my childhood story (a short story)


she skipped over, exuberating a certain sort of elegance i simply adored, since mama told us we were play pals. i giggled heartedly with a sense of calamity to know how the rest of my childhood would turn out. i’d seen her like a contented cheshire cat, seen her go through what little princesses would. i’d seen the days her teary eyes simply told a story, days she contrived to hide in solitude and i just sat there watching her sulk. some days my shoulders had been her napkin to dry those tears of unhappiness because nanny told her to play with dolls and fairies which she never once had a liking for. 64718860fa4500f318c98a35aa5989d3

it was funny because some days, we’d spend our afternoons hiding away from nanny’s watchful eyes. she would tremble in fear, afraid to be discovered. i wasn’t very good with words but i tried to reassure her and told her that i’ll be there to protect her but she always pouted and replied that one day i won’t be there anymore. she always liked sitting by the lakeside but i never knew what was in her mind. but either way, i liked her that way.


on her fifth birthday, i saved up enough pennies to run down to riverside alley to buy her a gift. i made sure i found a pretty wrapping box because i wanted her to remember . she snuck her birthday cake from nanny’s freezer and we both chuckled as we hid behind a bush to celebrate an ever so phenomenal birth of an angel five years ago. it was a huge cake meant for twenty other girls and boys but we stuffed ourselves full with whipped cream. that day, i thought maybe this was what papa and mama felt when they fell in love. i passed the little polka dot box to her feeling a tinge of embarrassment. she lifted the lid of the box, her face gave off a little confusion.

i told her: this is a notebook for you to write down your feelings when you’re by the lake.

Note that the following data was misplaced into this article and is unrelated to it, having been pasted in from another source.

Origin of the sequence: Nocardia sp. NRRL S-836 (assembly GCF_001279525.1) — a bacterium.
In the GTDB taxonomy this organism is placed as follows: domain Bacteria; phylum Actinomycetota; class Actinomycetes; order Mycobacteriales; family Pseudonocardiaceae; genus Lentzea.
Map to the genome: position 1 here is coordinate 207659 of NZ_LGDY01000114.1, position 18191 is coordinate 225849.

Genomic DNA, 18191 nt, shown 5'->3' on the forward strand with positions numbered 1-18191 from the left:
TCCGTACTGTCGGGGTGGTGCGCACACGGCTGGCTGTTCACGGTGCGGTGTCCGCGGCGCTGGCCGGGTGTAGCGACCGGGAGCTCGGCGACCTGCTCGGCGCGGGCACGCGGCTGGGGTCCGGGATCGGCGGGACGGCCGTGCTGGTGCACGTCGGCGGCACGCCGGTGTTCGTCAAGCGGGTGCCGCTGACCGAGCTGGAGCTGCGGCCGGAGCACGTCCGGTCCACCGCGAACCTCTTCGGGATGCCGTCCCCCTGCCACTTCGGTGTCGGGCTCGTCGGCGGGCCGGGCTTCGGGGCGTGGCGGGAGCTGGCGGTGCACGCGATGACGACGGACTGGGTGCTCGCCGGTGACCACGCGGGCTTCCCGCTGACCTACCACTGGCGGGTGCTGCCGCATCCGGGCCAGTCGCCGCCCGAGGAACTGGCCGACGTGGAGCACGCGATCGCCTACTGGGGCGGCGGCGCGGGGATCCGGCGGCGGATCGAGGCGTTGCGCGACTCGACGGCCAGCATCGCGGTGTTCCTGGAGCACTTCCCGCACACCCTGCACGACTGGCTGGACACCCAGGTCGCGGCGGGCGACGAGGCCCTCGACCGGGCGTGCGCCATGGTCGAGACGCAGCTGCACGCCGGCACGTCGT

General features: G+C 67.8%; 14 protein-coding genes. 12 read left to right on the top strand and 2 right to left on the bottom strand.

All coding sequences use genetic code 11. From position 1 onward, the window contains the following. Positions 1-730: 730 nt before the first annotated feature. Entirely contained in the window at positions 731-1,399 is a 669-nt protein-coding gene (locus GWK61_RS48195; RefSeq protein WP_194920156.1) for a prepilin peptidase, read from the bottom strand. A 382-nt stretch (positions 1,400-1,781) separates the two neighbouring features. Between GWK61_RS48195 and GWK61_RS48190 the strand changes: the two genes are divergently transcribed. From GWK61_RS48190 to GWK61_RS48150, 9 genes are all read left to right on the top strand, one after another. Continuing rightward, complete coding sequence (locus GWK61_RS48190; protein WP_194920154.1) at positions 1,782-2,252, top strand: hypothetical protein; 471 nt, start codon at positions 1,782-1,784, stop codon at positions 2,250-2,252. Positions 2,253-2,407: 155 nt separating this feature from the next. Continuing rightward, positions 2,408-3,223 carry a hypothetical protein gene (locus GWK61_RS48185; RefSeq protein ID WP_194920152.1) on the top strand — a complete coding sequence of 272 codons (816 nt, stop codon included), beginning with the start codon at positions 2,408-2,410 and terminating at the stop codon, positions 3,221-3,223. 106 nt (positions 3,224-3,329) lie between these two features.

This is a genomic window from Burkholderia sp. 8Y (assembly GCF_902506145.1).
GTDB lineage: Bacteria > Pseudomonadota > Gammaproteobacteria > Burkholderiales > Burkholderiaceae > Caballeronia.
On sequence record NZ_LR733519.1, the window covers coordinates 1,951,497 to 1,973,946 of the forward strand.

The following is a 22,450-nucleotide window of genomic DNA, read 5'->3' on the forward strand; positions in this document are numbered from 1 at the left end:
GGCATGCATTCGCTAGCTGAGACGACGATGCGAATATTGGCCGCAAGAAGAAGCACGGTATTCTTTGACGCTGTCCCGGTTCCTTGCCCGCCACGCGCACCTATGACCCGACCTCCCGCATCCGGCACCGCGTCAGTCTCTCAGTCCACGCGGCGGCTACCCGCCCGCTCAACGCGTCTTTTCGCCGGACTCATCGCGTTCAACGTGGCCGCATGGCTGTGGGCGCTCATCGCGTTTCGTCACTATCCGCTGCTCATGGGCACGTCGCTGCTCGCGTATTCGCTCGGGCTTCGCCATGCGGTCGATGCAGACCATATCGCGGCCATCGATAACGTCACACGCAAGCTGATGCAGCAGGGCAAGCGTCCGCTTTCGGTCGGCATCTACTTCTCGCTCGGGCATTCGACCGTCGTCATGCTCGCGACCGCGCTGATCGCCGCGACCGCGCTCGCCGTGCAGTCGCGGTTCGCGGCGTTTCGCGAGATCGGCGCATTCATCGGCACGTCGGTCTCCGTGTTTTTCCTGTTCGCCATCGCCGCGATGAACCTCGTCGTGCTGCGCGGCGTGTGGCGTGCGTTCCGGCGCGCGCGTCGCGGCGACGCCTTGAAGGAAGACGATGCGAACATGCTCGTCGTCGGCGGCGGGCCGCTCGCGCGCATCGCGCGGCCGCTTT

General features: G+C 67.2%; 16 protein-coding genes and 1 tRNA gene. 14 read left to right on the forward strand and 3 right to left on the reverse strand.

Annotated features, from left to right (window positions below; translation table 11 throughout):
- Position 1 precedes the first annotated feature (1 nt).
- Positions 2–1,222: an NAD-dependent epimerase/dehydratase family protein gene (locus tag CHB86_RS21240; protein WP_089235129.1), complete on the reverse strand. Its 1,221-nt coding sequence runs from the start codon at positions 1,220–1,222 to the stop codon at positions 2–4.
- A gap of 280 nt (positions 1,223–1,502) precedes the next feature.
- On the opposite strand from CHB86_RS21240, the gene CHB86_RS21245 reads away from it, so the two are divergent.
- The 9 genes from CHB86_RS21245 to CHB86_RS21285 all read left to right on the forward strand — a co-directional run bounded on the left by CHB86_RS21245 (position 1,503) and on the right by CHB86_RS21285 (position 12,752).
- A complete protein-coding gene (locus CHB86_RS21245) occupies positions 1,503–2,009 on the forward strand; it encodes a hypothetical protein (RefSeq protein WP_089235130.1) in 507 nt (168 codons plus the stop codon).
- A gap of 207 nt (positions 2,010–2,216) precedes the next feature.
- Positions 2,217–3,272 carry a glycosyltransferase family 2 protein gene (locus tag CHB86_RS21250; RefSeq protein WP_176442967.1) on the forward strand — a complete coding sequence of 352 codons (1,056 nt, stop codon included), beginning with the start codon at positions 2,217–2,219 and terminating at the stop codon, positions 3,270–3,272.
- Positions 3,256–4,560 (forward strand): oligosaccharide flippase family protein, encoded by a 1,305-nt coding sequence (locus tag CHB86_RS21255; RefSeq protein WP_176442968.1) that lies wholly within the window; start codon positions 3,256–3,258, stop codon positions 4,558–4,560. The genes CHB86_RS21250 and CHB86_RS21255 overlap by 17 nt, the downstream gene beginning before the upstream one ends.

i liked our childhood times spent together. times we were reprimanded by nanny, times we tried to escape, times we sat by the lake watching the falling leaves glide down. in moments of serenity, i wished it was neverland and i was peter pan.

but those were make beliefs because we grew up.

i was still stuck. every lesson my eyes shifted gaze to her. everyone deemed her as peculiar but all i saw was beauty. i never dared tell her how i felt because i did not want this friendship to take a toll. not after all the memories we had created.

months before prom, we made a deal that if we didn’t have dates, we’d just go together as best friends would. i remembered how i wanted to ask her out for prom but she came to me squealing one afternoon that her crush had finally asked her to be his date. my heart felt as though it had hit an iceberg, and down it sank. but seeing her smile resonating in the air, i felt pure euphoria. but on the night of prom, things went drastically in a hullabaloo. there she stood sobbing in her sequinned dress, her hair all in a mess. it seemed like our old days where she sulked by the corners. as she saw me approaching, she couldn’t seem to hold back those streams and buckets within her eyes. it hurt to see my best friend in so much pain because of a guy who walked away with another girl.  i wasn’t very good with words but i tried to reassure her and told her that i’ll be there to protect her but she always pouted and replied that one day i won’t be there anymore.

the following months, i saw her by our lake. scribbling words hours after hours. i still could’t find what it took to tell her how i had been feeling all these years. years went by fast and i got my degree from Princeton university. we took different pathways and i thought that was the end of a childhood love story. i still couldn’t find any courage to tell her how i’d been feeling all these years. tragic it seemed.

one afternoon, i checked my mail only to realise a wedding invitation. as i saw her walking down the aisle, i knew she was someone else’s angel. she skipped over after the service, exuberating a certain sort of elegance i simply adored, since mama told us we were play pals. i should’ve known one day, she won’t be there anymore.

 adaptation to the years of solitary went rather well. i loved my job, experiencing of different cultures and some days just reminiscing by the lake. on a chilly winter night, my phone vibrated vigorously amidst the serenity and peace. my angel had passed away.

at her funeral, they read a portion of her diary – the notebook i had given her during her fifth birthday. i took a read and it felt like a bullet penetrated through my ever so fragile brain.


i sit by the lake alone again. i wish he would see me the same way i did. 

i wish i had the courage to tell him that i loved him. 

and on the page of her wedding day,


it hurt because he came. 

maybe it would have been all different if i had the courage,

this is my childhood story.


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